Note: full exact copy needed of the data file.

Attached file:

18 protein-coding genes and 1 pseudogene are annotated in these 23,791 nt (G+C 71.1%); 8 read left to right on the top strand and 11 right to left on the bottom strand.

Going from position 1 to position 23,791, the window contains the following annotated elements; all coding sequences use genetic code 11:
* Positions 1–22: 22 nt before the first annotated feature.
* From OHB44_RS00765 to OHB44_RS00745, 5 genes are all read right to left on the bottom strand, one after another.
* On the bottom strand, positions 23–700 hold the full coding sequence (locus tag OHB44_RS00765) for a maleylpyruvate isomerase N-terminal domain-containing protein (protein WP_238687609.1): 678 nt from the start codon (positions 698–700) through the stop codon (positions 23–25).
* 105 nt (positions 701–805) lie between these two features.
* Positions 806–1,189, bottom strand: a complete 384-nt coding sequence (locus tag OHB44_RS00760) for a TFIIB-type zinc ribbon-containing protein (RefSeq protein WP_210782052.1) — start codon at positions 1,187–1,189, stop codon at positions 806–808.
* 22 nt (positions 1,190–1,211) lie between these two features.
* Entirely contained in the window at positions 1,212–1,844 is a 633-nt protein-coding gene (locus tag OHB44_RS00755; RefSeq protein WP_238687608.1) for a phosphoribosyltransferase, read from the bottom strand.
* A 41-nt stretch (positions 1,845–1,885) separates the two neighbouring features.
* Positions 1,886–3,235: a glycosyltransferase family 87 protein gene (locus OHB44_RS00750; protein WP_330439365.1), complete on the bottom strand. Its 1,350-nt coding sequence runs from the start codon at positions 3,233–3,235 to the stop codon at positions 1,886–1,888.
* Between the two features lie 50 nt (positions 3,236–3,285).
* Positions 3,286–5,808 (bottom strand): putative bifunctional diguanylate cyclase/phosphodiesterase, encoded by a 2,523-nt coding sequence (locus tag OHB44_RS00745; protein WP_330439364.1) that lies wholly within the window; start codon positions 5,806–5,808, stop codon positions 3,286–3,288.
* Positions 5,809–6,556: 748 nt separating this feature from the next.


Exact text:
18 protein-coding genes and 1 pseudogene are annotated in these 23,791 nt (G+C 71.1%); 8 read left to right on the top strand and 11 right to left on the bottom strand.

Going from position 1 to position 23,791, the window contains the following annotated elements; all coding sequences use genetic code 11:
* Positions 1–22: 22 nt before the first annotated feature.
* From OHB44_RS00765 to OHB44_RS00745, 5 genes are all read right to left on the bottom strand, one after another.
* On the bottom strand, positions 23–700 hold the full coding sequence (locus tag OHB44_RS00765) for a maleylpyruvate isomerase N-terminal domain-containing protein (protein WP_238687609.1): 678 nt from the start codon (positions 698–700) through the stop codon (positions 23–25).
* 105 nt (positions 701–805) lie between these two features.
* Positions 806–1,189, bottom strand: a complete 384-nt coding sequence (locus tag OHB44_RS00760) for a TFIIB-type zinc ribbon-containing protein (RefSeq protein WP_210782052.1) — start codon at positions 1,187–1,189, stop codon at positions 806–808.
* 22 nt (positions 1,190–1,211) lie between these two features.
* Entirely contained in the window at positions 1,212–1,844 is a 633-nt protein-coding gene (locus tag OHB44_RS00755; RefSeq protein WP_238687608.1) for a phosphoribosyltransferase, read from the bottom strand.
* A 41-nt stretch (positions 1,845–1,885) separates the two neighbouring features.
* Positions 1,886–3,235: a glycosyltransferase family 87 protein gene (locus OHB44_RS00750; protein WP_330439365.1), complete on the bottom strand. Its 1,350-nt coding sequence runs from the start codon at positions 3,233–3,235 to the stop codon at positions 1,886–1,888.
* Between the two features lie 50 nt (positions 3,236–3,285).
* Positions 3,286–5,808 (bottom strand): putative bifunctional diguanylate cyclase/phosphodiesterase, encoded by a 2,523-nt coding sequence (locus tag OHB44_RS00745; protein WP_330439364.1) that lies wholly within the window; start codon positions 5,806–5,808, stop codon positions 3,286–3,288.
* Positions 5,809–6,556: 748 nt separating this feature from the next.